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The Dominant Life Form In the Cosmos Is Probably Superintelligent Robots 390

Posted by Soulskill
from the quick-destroy-all-the-remaining-copies-of-Battlebots dept.
Jason Koebler writes: If and when we finally encounter aliens, they probably won't look like little green men, or spiny insectoids. It's likely they won't be biological creatures at all, but rather, advanced robots that outstrip our intelligence in every conceivable way. Susan Schneider, a professor of philosophy at the University of Connecticut, joins a handful of astronomers, including Seth Shostak, director of NASA's Search for Extraterrestrial Intelligence, NASA Astrobiologist Paul Davies, and Library of Congress Chair in Astrobiology Stephen Dick in espousing the view that the dominant intelligence in the cosmos is probably artificial. In her paper "Alien Minds," written for a forthcoming NASA publication, Schneider describes why alien life forms are likely to be synthetic, and how such creatures might think.

Comment: I don't see how this could possibly happen (Score 1) 91

"The Bill includes defences that reverse the onus of proof which limit the right to be presumed innocent until proven guilty"

How could this be? This would be completely counter to one of the most fundamental and commonly-stated protected in any civilized nation's bill of basic rights.

Oh, wait, I see the problem.

Exceptions in Western democracies

Australia is the only Western democratic country with neither a constitutional nor federal legislative bill of rights to protect its citizens, although there is ongoing debate in many of Australia's states.


Ron Wyden Introduces Bill To Ban FBI 'Backdoors' In Tech Products 109

Posted by Soulskill
from the stop-doing-the-thing-you-might-want-to-start-doing dept.
An anonymous reader sends this report from The Verge: Senator Ron Wyden (D-OR) is trying to proactively block FBI head James Comey's request for new rules that make tapping into devices easier. The Secure Data Act would ban agencies from making manufacturers alter their products to allow easier surveillance or search, something Comey has said is necessary as encryption becomes more common and more sophisticated. "Strong encryption and sound computer security is the best way to keep Americans' data safe from hackers and foreign threats," said Wyden in a statement. "It is the best way to protect our constitutional rights at a time when a person's whole life can often be found on his or her smartphone."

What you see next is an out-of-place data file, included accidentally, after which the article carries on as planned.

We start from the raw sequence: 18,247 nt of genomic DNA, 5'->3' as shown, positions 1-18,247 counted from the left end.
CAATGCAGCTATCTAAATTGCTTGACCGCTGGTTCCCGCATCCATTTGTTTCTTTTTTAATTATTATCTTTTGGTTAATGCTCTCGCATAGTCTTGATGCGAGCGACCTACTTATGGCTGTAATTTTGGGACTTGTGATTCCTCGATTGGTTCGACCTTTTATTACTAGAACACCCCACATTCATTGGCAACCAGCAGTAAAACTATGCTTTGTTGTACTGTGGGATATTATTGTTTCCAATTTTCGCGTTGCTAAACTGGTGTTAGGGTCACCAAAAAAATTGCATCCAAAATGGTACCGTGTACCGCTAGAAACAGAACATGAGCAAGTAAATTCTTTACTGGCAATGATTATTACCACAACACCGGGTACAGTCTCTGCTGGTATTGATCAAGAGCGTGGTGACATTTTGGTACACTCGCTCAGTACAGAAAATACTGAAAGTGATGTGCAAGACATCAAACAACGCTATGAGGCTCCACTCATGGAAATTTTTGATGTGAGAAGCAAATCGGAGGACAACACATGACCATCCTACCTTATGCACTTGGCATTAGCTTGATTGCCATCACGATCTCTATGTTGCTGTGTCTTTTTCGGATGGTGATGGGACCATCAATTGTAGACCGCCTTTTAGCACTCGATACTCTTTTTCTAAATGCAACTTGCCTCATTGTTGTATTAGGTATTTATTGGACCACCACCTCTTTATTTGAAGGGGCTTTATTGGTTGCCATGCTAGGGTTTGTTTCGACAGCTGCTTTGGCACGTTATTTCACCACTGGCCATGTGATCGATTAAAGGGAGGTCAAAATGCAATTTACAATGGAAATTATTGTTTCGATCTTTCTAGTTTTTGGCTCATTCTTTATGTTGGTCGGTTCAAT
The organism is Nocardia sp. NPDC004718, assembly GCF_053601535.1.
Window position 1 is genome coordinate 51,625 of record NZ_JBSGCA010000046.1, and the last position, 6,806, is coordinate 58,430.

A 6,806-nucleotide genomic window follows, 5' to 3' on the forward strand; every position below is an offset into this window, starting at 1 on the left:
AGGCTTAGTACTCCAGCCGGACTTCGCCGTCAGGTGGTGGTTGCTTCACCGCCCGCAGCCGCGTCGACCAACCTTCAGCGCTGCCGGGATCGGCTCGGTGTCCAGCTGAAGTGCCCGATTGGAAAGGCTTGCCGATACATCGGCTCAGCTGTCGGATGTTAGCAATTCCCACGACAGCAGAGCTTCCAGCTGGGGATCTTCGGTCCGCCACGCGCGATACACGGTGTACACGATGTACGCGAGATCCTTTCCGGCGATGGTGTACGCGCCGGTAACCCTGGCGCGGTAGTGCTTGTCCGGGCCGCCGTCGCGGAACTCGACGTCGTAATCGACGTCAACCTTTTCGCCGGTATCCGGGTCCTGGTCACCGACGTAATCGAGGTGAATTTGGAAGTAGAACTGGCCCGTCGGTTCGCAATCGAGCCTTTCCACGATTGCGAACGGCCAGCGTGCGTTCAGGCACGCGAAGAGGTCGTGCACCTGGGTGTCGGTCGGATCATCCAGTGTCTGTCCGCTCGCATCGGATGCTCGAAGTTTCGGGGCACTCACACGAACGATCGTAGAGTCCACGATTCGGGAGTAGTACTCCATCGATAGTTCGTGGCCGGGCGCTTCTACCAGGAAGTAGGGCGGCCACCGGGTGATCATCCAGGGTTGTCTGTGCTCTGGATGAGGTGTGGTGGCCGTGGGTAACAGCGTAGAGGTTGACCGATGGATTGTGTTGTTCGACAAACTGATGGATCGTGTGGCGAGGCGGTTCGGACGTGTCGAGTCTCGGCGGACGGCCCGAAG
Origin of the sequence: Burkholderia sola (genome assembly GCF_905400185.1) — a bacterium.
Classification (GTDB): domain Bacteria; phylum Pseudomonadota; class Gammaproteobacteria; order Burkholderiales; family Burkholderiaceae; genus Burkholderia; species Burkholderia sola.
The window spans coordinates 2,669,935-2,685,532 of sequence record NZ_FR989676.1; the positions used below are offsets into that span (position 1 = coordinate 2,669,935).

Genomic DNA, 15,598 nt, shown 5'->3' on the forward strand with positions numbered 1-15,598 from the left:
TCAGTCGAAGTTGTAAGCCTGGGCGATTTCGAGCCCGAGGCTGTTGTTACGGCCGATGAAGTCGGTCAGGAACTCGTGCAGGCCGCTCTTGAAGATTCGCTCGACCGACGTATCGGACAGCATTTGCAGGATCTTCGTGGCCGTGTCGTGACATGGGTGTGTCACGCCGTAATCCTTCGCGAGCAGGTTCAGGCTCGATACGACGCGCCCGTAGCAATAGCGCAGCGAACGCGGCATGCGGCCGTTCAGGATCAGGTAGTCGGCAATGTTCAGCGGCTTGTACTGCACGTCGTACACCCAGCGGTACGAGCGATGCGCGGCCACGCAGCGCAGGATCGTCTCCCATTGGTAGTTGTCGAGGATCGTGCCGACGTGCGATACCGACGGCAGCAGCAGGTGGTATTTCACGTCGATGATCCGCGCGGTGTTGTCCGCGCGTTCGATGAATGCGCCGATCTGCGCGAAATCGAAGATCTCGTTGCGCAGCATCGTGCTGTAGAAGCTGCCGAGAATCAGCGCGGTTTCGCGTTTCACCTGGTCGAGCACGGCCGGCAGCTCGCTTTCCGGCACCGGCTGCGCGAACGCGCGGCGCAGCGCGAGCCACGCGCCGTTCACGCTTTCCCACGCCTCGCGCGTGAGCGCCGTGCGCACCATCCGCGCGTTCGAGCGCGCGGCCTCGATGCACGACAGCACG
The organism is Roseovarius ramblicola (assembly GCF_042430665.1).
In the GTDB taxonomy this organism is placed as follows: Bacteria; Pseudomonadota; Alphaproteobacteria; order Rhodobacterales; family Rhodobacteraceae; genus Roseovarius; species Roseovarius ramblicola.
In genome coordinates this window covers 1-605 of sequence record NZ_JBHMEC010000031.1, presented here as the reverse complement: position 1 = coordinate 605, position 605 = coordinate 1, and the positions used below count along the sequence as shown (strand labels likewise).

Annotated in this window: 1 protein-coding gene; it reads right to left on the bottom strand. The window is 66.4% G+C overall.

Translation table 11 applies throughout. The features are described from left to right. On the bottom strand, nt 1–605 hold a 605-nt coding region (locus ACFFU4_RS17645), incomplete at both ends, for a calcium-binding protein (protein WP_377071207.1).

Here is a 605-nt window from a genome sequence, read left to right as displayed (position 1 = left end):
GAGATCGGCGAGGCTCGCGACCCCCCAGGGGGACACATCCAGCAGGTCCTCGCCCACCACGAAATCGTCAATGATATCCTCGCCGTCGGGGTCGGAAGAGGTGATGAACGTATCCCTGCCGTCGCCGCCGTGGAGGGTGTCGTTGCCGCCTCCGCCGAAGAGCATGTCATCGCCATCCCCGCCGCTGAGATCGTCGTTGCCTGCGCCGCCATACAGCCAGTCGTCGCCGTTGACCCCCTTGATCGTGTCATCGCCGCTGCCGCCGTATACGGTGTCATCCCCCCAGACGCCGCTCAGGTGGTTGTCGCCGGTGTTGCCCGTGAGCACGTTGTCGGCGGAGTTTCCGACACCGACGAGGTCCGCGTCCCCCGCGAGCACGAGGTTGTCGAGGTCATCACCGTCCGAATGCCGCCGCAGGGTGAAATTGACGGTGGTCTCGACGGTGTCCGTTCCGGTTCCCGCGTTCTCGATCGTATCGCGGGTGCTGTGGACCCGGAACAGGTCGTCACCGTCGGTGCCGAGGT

Upgrading the Turing Test: Lovelace 2.0 68

Posted by Soulskill
from the just-make-sure-to-skip-version-9.0 dept.
mrspoonsi tips news of further research into updating the Turing test. As computer scientists have expanded their knowledge about the true domain of artificial intelligence, it has become clear that the Turing test is somewhat lacking. A replacement, the Lovelace test, was proposed in 2001 to strike a clearer line between true AI and an abundance of if-statements. Now, professor Mark Reidl of Georgia Tech has updated the test further (PDF). He said, "For the test, the artificial agent passes if it develops a creative artifact from a subset of artistic genres deemed to require human-level intelligence and the artifact meets certain creative constraints given by a human evaluator. Creativity is not unique to human intelligence, but it is one of the hallmarks of human intelligence."

Comment: This is retro without the futurism. Why? (Score 1, Informative) 71

by idontgno (#48414057) Attached to: Collin Graver and his Wooden Bicycle (Video)

This is not a practical bike. "Even on smooth pavement, your vision goes blurry because you're vibrating so hard," Collin said to an Atlanta Journal-Constitution reporter back in 2012 when he was only 15 -- and already building wooden bicycles. Collin's wooden bikes are far from the first ones. Wikipedia says, "The first bicycles recorded, known variously as velocipedes, dandy horses, or hobby horses, were constructed from wood, starting in 1817."

You know what else those early bicycles were called? "Boneshakers."

This seems like Maker/DIY gone terribly wrong. Why would a nerd be interested in this news?

Comment: News for Nerds (Score 1) 215

by idontgno (#48410831) Attached to: Do Good Programmers Need Agents?

Media agent says that a professional community not currently in bondage to ^w^w^w parasitized by ^w^w served by agent representation needs vitally to be served by agent representation, and by a completely unrelated stroke of luck, media agent is available to help.

Thanks. I was afraid I wasn't going to get my daily dose of advertising masquerading as news.

Comment: Re:Report every press release from the government. (Score 1) 316

You're missing the (unstated) part that anything a "legitimate" politician says will be immune to this. Because, you know, they're legitimate. Just ask 'em.

Do you really think a politician would enact a law restricting what THEY do? Law is for little people.

+ - Intel Subsidiary Fined by US Commerce Department for Crypto Exports->

Submitted by idontgno
idontgno (624372) writes "It's almost like the good old days: Intel subsidiary Wind River Systems was fined $750,000 by the US Bureau of Industry and Security for exporting crypto to such rogue states as China and Israel. I bet you didn't know that was still illegal.

This hasn't happened in a while, as far as I can tell. Does this mean that crypto's going to be locked up like it was back in the days of 40-bit SSL?"

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